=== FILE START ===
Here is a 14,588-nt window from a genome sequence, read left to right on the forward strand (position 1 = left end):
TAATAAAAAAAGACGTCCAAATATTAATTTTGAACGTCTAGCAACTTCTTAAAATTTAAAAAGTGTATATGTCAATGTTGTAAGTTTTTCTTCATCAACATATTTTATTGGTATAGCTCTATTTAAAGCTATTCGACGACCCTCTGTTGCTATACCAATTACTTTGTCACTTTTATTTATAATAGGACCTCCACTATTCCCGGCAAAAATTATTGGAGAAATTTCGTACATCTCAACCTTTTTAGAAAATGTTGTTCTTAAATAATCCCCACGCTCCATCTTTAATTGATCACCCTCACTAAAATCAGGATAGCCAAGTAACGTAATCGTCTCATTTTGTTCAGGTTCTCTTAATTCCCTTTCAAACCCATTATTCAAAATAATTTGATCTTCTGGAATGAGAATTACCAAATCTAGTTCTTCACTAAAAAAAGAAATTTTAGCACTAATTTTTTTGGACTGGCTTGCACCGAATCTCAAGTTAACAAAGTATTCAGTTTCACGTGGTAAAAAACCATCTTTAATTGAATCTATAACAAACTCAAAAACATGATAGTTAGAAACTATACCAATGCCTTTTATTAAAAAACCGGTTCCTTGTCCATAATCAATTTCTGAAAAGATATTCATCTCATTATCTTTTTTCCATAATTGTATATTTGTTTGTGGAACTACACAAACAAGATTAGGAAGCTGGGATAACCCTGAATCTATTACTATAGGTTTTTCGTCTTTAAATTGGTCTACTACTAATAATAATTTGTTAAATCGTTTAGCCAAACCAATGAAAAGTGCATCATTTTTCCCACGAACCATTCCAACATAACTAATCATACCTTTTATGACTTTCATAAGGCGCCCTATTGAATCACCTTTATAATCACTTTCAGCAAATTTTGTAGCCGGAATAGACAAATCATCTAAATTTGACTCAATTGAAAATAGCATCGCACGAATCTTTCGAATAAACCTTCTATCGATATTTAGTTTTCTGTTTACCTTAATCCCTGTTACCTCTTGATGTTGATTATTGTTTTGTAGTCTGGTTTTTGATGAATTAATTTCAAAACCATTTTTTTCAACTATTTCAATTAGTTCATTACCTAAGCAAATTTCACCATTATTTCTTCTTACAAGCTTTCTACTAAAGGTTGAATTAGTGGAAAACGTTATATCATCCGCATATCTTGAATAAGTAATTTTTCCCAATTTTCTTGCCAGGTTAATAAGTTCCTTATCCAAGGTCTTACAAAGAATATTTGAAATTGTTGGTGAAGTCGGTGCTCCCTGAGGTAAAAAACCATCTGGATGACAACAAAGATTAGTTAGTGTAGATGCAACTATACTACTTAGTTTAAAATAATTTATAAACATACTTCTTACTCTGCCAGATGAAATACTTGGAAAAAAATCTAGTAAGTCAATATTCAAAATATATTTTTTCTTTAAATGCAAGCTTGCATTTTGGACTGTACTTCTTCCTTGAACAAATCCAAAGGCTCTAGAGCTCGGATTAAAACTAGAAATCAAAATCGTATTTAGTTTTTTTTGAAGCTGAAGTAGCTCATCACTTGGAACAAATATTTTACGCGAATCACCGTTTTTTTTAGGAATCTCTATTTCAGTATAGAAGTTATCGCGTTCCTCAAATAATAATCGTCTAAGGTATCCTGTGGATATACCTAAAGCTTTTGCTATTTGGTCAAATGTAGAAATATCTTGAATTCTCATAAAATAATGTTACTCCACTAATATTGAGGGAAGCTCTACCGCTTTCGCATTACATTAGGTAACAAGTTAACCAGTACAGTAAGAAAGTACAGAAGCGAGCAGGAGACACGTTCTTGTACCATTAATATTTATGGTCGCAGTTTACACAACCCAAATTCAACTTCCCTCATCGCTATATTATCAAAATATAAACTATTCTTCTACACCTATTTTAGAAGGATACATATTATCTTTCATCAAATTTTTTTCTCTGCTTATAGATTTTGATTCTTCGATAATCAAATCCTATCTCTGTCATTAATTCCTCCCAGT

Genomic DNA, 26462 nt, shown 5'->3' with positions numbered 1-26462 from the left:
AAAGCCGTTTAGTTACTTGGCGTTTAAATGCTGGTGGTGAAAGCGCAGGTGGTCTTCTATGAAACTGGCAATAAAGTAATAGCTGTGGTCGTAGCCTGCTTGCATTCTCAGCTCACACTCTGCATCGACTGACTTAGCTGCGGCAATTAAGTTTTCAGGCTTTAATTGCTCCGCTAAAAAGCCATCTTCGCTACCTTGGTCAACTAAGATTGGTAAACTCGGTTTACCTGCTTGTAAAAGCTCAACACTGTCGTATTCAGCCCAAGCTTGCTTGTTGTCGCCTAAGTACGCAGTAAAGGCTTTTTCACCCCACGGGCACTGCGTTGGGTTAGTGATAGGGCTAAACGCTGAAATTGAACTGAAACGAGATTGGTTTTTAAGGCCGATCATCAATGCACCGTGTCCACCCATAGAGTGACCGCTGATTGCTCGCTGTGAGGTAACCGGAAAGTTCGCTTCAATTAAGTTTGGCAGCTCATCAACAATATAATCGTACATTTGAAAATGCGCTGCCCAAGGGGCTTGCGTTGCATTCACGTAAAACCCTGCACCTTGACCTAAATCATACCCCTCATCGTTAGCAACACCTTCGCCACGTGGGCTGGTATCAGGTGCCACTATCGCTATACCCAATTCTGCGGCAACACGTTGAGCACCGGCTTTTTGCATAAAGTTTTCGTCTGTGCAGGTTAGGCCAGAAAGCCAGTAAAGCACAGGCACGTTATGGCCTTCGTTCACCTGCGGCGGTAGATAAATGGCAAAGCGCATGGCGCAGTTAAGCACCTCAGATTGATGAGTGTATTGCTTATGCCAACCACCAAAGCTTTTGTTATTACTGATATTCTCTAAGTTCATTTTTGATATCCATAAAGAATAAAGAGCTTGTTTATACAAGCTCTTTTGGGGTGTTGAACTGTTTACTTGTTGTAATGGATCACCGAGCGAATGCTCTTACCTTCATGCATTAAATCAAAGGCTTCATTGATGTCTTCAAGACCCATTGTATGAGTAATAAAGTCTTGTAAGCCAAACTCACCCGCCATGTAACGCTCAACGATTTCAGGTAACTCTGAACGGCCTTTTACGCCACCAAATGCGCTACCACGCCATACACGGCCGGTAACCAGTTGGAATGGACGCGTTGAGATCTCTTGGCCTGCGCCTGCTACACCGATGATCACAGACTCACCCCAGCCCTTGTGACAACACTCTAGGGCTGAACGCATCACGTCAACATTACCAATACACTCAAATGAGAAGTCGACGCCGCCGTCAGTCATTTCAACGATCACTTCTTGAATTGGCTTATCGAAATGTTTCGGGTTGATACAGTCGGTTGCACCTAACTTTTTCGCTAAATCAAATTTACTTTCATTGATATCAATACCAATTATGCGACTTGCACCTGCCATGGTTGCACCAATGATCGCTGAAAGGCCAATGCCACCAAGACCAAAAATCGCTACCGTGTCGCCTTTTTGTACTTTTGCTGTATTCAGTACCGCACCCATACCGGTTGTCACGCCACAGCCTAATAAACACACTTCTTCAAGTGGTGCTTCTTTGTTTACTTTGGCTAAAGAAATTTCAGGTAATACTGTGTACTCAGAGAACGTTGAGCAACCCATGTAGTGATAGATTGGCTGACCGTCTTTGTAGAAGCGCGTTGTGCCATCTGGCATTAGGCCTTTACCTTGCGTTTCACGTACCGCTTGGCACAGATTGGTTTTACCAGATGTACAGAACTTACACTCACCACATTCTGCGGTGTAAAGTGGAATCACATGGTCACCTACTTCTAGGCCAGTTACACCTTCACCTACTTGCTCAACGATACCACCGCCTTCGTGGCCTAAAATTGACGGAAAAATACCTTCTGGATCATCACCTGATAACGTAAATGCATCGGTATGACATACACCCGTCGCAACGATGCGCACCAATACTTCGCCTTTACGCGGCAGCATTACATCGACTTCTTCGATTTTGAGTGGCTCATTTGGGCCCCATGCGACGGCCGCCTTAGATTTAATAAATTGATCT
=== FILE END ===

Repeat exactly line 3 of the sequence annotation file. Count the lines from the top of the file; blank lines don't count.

Genomic DNA, 26462 nt, shown 5'->3' with positions numbered 1-26462 from the left: